Job Scheduling and Automated Workflows: Integral Parts of a Unified Approach to IT
They may sound mundane, but job scheduling and automated workflows are increasingly important in today’s IT environment. As we look at these capabilities in detail, it’s important to note that there is a major trend that sees them rapidly becoming part of a wider systematic approach to automation.
Indeed, Gartner has retired the Magic Quadrant for workload automation. They said that IT operations leaders should now evaluate workload automation in the context of broad data center or application and process automation efforts.
Reasons for Investing
As you know, IT organizations are managing increasingly complex processes that are codependent on one another and span technological and departmental types. Some of the major reasons they are being driven to invest in IT automation are efficiency, cost reduction, risk mitigation and predictability.
Due to the sophistication of current IT infrastructure, organizations need to look at their automation solutions end to end. Once considered as discrete initiatives, batch processing, runbook automation, application release automation, and even the datacenter itself are now isolated silos. Organizations have to step back and understand the big picture impact that implementing these automation silos can have on the both the IT organization and the business as a whole.
With that in mind, job scheduling and workload automation are key components of a large unified solution.
Today’s organization needs to ensure that IT tasks that the business depends on occur on a regular basis and with a high degree of certainty. A sophisticated unified solution should provide operators with a single pane of glass through which they can manage, execute and monitor batch processes – regardless of the server or platform on which those processes run.
Take job scheduling. In its traditional form, job scheduling is a mature market. It is currently undergoing a transformation toward an IT workload automation broker technology. Increasingly, job schedulers are capable of orchestrating the integration of real-time business activities with traditional background IT processing across different operating system platforms and business application environments.
Why is this important?
Most operating systems provide basic job scheduling capabilities, notably by at and batch, cron, and the Windows Task Scheduler. Web hosting services provide job scheduling capabilities through a control panel or a webcron solution. Many programs such as DBMS, backup, ERPs and BPM also include relevant job-scheduling capabilities.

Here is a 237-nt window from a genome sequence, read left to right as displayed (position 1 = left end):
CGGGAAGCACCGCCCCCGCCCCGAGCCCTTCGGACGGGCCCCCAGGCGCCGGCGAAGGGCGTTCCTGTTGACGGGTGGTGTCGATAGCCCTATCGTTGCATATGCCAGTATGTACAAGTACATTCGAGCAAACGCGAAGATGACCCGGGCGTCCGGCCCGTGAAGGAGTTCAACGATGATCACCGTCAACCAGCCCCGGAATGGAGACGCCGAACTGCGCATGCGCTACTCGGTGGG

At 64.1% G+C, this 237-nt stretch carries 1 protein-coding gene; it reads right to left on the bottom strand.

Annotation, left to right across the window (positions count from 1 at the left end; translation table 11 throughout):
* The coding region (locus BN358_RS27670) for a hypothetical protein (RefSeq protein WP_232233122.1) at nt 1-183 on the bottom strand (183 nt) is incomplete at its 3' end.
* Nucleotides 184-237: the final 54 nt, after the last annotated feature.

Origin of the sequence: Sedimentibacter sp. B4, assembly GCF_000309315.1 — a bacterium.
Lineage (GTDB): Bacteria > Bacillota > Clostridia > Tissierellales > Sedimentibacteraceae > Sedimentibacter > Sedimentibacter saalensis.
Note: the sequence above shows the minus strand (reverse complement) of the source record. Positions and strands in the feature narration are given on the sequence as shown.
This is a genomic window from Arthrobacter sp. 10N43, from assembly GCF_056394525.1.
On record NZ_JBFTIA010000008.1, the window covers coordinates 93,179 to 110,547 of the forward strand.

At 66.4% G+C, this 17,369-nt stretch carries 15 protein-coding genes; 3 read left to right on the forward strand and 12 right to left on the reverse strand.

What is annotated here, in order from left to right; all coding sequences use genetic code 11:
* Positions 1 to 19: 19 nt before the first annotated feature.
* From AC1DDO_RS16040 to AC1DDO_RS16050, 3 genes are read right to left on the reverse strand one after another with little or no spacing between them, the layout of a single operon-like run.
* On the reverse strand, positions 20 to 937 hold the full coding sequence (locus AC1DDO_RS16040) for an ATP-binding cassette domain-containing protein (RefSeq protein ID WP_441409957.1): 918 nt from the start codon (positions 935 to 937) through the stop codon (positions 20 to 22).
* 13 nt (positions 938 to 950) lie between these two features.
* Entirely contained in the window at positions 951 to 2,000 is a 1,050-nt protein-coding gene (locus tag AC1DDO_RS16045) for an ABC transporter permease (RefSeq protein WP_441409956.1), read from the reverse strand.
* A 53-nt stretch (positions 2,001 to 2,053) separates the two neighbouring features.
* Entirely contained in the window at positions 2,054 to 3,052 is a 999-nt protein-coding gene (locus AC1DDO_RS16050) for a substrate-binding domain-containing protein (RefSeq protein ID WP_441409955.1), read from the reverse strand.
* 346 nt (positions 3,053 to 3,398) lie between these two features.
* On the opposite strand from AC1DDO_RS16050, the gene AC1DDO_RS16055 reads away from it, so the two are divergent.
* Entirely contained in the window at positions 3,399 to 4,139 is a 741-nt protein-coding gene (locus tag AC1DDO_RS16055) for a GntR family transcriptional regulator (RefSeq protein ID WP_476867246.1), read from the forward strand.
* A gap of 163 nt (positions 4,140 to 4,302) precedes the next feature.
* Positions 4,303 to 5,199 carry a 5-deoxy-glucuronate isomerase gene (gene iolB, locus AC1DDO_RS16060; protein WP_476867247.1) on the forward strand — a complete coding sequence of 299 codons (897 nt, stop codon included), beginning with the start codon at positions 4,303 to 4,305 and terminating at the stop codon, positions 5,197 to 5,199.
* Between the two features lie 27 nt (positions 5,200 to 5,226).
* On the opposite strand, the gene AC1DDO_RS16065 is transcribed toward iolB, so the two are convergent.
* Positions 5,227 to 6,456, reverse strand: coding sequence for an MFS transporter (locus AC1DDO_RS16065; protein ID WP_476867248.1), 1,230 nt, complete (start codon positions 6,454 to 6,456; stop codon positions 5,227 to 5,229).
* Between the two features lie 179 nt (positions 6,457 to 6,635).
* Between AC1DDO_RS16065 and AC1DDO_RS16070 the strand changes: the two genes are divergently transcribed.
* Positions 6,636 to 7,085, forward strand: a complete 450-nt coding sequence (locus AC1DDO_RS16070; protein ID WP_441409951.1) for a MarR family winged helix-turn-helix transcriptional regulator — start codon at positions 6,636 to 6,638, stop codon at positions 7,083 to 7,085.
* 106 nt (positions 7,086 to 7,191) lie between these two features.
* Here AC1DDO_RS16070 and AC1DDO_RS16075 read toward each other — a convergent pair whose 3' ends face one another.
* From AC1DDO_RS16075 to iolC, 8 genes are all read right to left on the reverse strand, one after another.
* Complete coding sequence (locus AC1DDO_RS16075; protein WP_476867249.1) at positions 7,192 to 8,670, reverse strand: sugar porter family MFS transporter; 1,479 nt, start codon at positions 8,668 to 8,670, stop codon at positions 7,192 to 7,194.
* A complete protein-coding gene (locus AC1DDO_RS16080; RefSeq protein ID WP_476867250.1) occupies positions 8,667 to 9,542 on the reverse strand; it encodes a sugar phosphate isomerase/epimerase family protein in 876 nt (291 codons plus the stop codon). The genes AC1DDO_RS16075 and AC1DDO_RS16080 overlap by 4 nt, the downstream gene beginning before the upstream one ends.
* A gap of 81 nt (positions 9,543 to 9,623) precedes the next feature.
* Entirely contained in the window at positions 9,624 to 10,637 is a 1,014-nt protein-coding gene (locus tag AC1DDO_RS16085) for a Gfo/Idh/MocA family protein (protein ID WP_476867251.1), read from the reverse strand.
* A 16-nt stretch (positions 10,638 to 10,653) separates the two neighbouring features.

However, operating system or individual program-supplied job scheduling will not usually provide the ability to schedule beyond a single OS instance or outside the remit of the specific program. That means you end up with dozens to hundreds or thousands of unique, standalone scheduled jobs running, without overall monitoring or problem resolution.
Clearly, that is a problem in need of a solution. These solutions do exist and they all have a number of capabilities in common. Basic features you should insist upon in your job scheduler software are:
- Interfaces that help to define workflows and/or job dependencies
- Automatic submission of job and batch executions
- Interfaces to monitor the results and status of the executions
- Priorities and/or queues to control the execution order of unrelated jobs
Going beyond the basic functionality, these days you should also expect:
Real-time scheduling based on external, unpredictable events. Native features accommodate many methods for automating a workload such as schedules, triggers and dependencies.
Automatic restart and recovery in event of failures. While some batch job failures merit dedicated investigation, many can be resolved by simply resubmitting. Some systems give users the ability to re-run processes without bothering IT operations people. Once a job runs successfully, the scheduler resolves the incident and logs it appropriately.
Alerting and notification to operations personnel. Today’s systems can deliver an even higher level of service by discovering trends and patterns within your automated batch processes. Are you dealing with isolated job failures? Or are job failures on a particular agent machine causing wider ranging issues? A good alert management reporting facility arms you with the statistics needed to make informed decisions.
Generation of incident reports. You can gain significant efficiencies in your IT organization by configuring the system to automatically generate new incidents based upon failure alerts for the highest priority jobs.
Audit trails for regulatory compliance purposes. Centralized access controls and native reports make it easy to respond to auditor inquiries.
Consolidation Makes Sense
These advanced capabilities can be written by in-house developers but are also provided by suppliers who specialize in systems-management software. They often leverage more experience with the many different APIs from vendor’s toolsets.
Given the complexity of a modern IT environment – and the business necessity of maintaining a holistic approach to IT services and automation across the enterprise – the evolutionary shift to consolidate multiple automation tools into a unified solution makes perfect sense.
Doing so lays the foundation for a policy-driven automation strategy that drives governance, visibility and control, and as a result, improved service levels to the business.
Keep in mind that a chain is only as strong as its weakest link. Make sure you focus on the strengths of the individual key components of any solution you are considering.